Skip to the main content.

2 min read

9 Tips for Doing Business With First Nations

9 Tips for Doing Business With First Nations

The time has come and we see action on the horizon in terms of change coming politically, legally and economically for Indigenous Peoples. Improving First Nations economic development potential is desirable not only for the First Nation but also for Canada’s mainstream businesses and the national economy. Business owners increasingly recognize the link between the success of First Nations economic development interests and that of their own. On their part, First Nations increasingly are actively pursuing economic development opportunities on reserve and within their traditional territory lands.

It's imperative that we do business with First Nations so here are some tips – some are common sense, some are cultural - to keep in mind when doing business with First Nations.

1. Research

Take the time to learn about your partner, their culture, and their business goals. There are over 600 First Nation communities in Canada and each one has its own unique culture. A successful working relationship will be based on a solid foundation of respect.

2. Practice Consistent Open Communication

The best way to get to know your potential partner is to have regular, face-to-face meetings with open and respectful communication. Don’t just have a meeting when a document has to be signed or when an issue has arisen. Plan to visit the community frequently, and attend and support cultural events.

If and when an issue does arise, the conversation is going to go a lot more smoothly if you have an established, respectful relationship.

3. Practice Respectful Communication

Ensure the speaker has finished speaking before jumping in. A silence at the end of a statement does not necessarily indicate the person has finished speaking. Always wait for what might be considered an uncomfortable length of time before speaking.

  • Some issues are emotionally charged. Don’t take it personally but listen respectfully
  • First Nations are NOT stakeholders – do not refer to them as such
  • Constant eye contact as practiced in European culture is not comfortable for some First Nations who avoid direct eye contact
  • Try to keep it light and expect to be the brunt of jokes. In fact, if you are the brunt, it could be a sign that you are being accepted so take it as a compliment

Here's an article that might help you with that all-important letter to the chief of the community: Communications With Indigenous Leaders - Letter Writing Tips.

4. Don’t always rely on written documents sent in the mail or electronically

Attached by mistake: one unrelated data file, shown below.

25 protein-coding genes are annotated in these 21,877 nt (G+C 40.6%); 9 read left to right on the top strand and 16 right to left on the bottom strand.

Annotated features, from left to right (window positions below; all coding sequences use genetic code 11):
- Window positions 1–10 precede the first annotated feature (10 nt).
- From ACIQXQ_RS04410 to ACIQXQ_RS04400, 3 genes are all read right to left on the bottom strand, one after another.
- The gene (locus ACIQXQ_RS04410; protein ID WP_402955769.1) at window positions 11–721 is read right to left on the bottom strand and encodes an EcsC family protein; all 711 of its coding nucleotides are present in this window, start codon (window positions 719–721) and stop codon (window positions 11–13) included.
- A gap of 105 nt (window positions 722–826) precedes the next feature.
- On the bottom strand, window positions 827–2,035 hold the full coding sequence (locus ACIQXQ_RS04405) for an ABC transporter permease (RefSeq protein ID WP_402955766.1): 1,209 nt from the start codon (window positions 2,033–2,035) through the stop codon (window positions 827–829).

First Nations culture is oral. Meet and discuss documents in-depth.

5. Have realistic expectations

Details of your business agreement cannot be dealt with in one meeting. Allow for an adequate timeframe to work out the details of the agreement. Keep in mind that while economic developments are important to the community, Chief and Council have other pressing community matters that must be attended to and can take precedence over yours. Additionally, they are often inundated with requests for meetings so keep that in mind while trying to book a meeting. Also, realize that meetings can be cancelled at very short notice if a community matter arises.

6. Don’t use top-down approaches

First Nations have endured hundreds of years of top-down approaches via the Indian Act. Avoid authoritative attitudes and approaches to issues. Use a consensus-building approach.

7. Promise less, deliver more

Don’t fill the air with empty promises – your word is taken seriously. If you make a promise that you find you can’t deliver on, expect to feel some shame. Treat your First Nation partner with the same respect you would like shown to yourself. Be trustworthy and respectful.

8. Long-term planning means LONG TERM

Keep in mind that First Nations have a completely different view on the meaning of “long term” than do non-First Nations. When they make a decision they weigh the impact on seven generations into the future and respect those who are no longer here.

9. Decision making

Individuals can become uncomfortable if asked to make decisions for the group. Often, community consultation, collective decision-making, and permission to make decisions must occur - this can be time-consuming so again, check your watch at the door and go with the flow.

This article was originally published April 27, 2015.

Featured photo: Unsplash

Sign up for our Working Effectively With Indigenous Peoples Training

  • There are no suggestions because the search field is empty.
Communications With Indigenous Leaders - Letter Writing Tips

Communications With Indigenous Leaders - Letter Writing Tips

When communicating cross-culturally there are certain sensitivities around the language used in the letter and expectations placed on the recipient...

Read More
Business Case for Creating Inclusive Worksites for Aboriginal Workers

Business Case for Creating Inclusive Worksites for Aboriginal Workers

Kelly J. Lendsay, President & CEO, Aboriginal Human Resource Council, is a social entrepreneur who is internationally recognized as one of Canada’s...

Read More
Doing Business with First Nations Leasing Land

Doing Business with First Nations Leasing Land

There is a new reality taking shape in the Canadian economy. More than ever before, First Nations are pursuing and achieving a greater share in the...

Read More